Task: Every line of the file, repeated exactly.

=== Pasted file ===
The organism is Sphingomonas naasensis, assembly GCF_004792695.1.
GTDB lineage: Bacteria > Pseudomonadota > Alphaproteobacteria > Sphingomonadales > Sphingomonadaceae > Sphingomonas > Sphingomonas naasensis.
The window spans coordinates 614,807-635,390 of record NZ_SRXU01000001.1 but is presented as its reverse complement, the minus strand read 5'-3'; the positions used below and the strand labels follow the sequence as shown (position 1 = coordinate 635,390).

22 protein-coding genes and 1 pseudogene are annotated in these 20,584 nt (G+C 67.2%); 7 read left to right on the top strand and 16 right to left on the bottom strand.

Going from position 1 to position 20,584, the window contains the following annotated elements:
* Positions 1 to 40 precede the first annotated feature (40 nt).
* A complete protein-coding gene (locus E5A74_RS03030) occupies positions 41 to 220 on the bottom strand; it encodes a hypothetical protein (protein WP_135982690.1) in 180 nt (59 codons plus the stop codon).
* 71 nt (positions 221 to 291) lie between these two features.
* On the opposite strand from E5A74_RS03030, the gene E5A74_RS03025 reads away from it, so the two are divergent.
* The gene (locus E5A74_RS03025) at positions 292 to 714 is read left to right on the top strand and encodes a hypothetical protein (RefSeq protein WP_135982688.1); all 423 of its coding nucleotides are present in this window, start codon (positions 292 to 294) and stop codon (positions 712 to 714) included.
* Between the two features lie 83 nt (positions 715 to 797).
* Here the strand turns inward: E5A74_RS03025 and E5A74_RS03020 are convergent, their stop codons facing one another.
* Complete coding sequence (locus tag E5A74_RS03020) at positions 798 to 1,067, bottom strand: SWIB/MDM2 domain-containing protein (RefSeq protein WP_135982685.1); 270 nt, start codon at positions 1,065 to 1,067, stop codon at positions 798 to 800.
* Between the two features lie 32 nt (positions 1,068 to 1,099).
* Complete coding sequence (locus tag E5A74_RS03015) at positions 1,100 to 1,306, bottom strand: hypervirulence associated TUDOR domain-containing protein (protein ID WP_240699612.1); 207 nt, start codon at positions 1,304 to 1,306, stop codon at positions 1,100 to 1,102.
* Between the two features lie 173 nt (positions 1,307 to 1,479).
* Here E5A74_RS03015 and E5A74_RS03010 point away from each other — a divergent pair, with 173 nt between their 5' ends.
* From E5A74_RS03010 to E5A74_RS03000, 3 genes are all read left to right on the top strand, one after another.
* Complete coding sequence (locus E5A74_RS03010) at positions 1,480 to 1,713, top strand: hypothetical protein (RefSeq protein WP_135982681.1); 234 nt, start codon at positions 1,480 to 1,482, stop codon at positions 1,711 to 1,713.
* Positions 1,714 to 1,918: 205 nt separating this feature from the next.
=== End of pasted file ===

The organism is Sphingomonas naasensis, assembly GCF_004792695.1.
GTDB lineage: Bacteria > Pseudomonadota > Alphaproteobacteria > Sphingomonadales > Sphingomonadaceae > Sphingomonas > Sphingomonas naasensis.
The window spans coordinates 614,807-635,390 of record NZ_SRXU01000001.1 but is presented as its reverse complement, the minus strand read 5'-3'; the positions used below and the strand labels follow the sequence as shown (position 1 = coordinate 635,390).

22 protein-coding genes and 1 pseudogene are annotated in these 20,584 nt (G+C 67.2%); 7 read left to right on the top strand and 16 right to left on the bottom strand.

Going from position 1 to position 20,584, the window contains the following annotated elements:
* Positions 1 to 40 precede the first annotated feature (40 nt).
* A complete protein-coding gene (locus E5A74_RS03030) occupies positions 41 to 220 on the bottom strand; it encodes a hypothetical protein (protein WP_135982690.1) in 180 nt (59 codons plus the stop codon).
* 71 nt (positions 221 to 291) lie between these two features.
* On the opposite strand from E5A74_RS03030, the gene E5A74_RS03025 reads away from it, so the two are divergent.
* The gene (locus E5A74_RS03025) at positions 292 to 714 is read left to right on the top strand and encodes a hypothetical protein (RefSeq protein WP_135982688.1); all 423 of its coding nucleotides are present in this window, start codon (positions 292 to 294) and stop codon (positions 712 to 714) included.
* Between the two features lie 83 nt (positions 715 to 797).
* Here the strand turns inward: E5A74_RS03025 and E5A74_RS03020 are convergent, their stop codons facing one another.
* Complete coding sequence (locus tag E5A74_RS03020) at positions 798 to 1,067, bottom strand: SWIB/MDM2 domain-containing protein (RefSeq protein WP_135982685.1); 270 nt, start codon at positions 1,065 to 1,067, stop codon at positions 798 to 800.
* Between the two features lie 32 nt (positions 1,068 to 1,099).
* Complete coding sequence (locus tag E5A74_RS03015) at positions 1,100 to 1,306, bottom strand: hypervirulence associated TUDOR domain-containing protein (protein ID WP_240699612.1); 207 nt, start codon at positions 1,304 to 1,306, stop codon at positions 1,100 to 1,102.
* Between the two features lie 173 nt (positions 1,307 to 1,479).
* Here E5A74_RS03015 and E5A74_RS03010 point away from each other — a divergent pair, with 173 nt between their 5' ends.
* From E5A74_RS03010 to E5A74_RS03000, 3 genes are all read left to right on the top strand, one after another.
* Complete coding sequence (locus E5A74_RS03010) at positions 1,480 to 1,713, top strand: hypothetical protein (RefSeq protein WP_135982681.1); 234 nt, start codon at positions 1,480 to 1,482, stop codon at positions 1,711 to 1,713.
* Positions 1,714 to 1,918: 205 nt separating this feature from the next.